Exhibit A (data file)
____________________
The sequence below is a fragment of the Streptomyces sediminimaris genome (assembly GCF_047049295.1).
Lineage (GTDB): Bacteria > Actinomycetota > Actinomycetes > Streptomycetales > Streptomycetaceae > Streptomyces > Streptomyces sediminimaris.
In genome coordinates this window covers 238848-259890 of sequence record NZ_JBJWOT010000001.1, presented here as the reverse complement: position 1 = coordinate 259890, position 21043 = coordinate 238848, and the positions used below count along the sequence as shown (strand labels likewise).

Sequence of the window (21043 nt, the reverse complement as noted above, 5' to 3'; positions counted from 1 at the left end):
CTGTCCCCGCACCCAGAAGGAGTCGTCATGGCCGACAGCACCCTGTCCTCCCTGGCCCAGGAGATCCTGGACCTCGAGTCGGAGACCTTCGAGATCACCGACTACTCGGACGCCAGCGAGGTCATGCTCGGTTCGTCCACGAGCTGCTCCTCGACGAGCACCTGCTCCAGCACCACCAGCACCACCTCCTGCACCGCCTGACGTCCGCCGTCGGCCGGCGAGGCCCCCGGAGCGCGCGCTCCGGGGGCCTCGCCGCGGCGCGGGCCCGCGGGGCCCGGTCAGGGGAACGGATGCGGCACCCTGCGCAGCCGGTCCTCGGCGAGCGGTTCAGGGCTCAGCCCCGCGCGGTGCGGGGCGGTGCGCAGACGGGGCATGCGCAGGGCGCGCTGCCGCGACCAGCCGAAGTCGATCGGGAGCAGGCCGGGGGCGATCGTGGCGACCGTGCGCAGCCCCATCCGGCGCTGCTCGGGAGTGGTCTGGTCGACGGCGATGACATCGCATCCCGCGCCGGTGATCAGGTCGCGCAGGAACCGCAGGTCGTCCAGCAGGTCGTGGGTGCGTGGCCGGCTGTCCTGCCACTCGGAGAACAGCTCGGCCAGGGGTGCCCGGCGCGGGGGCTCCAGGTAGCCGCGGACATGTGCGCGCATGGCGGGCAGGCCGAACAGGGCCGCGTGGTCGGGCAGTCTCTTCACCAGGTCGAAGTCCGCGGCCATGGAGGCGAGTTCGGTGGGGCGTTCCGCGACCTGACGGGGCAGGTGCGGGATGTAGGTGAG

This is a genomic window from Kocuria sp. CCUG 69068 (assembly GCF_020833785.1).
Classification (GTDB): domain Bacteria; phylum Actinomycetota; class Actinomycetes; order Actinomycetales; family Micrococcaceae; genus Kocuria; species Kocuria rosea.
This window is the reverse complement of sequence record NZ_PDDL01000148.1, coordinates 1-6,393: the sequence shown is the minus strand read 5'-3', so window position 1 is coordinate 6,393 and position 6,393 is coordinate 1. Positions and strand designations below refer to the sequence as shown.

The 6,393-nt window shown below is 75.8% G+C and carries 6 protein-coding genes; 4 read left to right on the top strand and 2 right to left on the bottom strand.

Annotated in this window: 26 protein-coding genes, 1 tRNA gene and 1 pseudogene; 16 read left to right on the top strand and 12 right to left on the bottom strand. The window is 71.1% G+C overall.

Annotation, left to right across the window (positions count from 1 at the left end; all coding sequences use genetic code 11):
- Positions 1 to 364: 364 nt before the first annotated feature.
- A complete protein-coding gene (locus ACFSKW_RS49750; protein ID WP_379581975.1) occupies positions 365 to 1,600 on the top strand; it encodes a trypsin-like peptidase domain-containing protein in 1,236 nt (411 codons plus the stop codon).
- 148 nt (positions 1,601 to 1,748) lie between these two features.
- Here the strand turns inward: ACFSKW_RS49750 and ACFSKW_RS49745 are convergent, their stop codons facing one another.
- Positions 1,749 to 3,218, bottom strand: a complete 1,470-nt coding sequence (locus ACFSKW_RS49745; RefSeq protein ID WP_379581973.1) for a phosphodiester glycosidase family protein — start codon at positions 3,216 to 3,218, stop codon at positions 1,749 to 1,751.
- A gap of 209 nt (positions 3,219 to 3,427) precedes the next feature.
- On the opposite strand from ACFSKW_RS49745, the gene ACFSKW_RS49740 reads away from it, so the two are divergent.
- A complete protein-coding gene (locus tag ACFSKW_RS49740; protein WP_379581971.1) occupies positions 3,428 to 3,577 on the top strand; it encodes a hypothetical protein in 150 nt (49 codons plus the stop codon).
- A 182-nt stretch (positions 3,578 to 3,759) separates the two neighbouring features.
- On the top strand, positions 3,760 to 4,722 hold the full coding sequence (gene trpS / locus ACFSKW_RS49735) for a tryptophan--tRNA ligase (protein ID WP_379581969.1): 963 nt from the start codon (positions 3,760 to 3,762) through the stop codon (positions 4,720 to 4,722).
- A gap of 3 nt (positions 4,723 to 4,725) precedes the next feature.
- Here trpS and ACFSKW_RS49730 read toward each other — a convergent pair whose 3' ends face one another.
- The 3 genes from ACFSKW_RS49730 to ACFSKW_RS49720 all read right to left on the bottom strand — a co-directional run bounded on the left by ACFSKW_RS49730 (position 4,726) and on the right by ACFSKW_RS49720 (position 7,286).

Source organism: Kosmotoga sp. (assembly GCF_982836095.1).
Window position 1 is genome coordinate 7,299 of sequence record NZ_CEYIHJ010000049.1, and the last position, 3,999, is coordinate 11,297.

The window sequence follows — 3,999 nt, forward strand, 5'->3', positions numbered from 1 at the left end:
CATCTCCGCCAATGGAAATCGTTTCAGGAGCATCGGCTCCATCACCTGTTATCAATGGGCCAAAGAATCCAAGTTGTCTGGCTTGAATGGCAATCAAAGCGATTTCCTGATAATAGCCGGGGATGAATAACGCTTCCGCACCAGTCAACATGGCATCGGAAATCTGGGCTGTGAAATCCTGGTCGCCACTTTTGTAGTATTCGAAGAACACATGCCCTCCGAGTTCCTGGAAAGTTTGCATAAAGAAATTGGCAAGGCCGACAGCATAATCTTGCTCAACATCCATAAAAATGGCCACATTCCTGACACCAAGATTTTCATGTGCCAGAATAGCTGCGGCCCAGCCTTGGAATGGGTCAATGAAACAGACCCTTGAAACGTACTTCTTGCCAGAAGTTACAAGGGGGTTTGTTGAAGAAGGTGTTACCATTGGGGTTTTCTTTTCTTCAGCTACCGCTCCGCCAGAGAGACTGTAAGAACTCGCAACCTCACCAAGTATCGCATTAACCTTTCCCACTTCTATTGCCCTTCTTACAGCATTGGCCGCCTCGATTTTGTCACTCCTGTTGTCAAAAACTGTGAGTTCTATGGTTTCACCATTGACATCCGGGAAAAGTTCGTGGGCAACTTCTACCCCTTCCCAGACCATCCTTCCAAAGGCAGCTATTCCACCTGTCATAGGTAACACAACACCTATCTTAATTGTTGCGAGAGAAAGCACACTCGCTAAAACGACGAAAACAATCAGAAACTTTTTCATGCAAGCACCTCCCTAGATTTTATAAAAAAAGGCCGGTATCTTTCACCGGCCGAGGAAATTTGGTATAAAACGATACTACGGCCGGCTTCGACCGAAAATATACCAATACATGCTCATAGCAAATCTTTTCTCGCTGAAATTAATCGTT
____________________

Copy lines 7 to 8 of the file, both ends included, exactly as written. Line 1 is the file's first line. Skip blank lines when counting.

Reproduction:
Classification (GTDB): domain Bacteria; phylum Actinomycetota; class Actinomycetes; order Actinomycetales; family Micrococcaceae; genus Kocuria; species Kocuria rosea.
This window is the reverse complement of sequence record NZ_PDDL01000148.1, coordinates 1-6,393: the sequence shown is the minus strand read 5'-3', so window position 1 is coordinate 6,393 and position 6,393 is coordinate 1. Positions and strand designations below refer to the sequence as shown.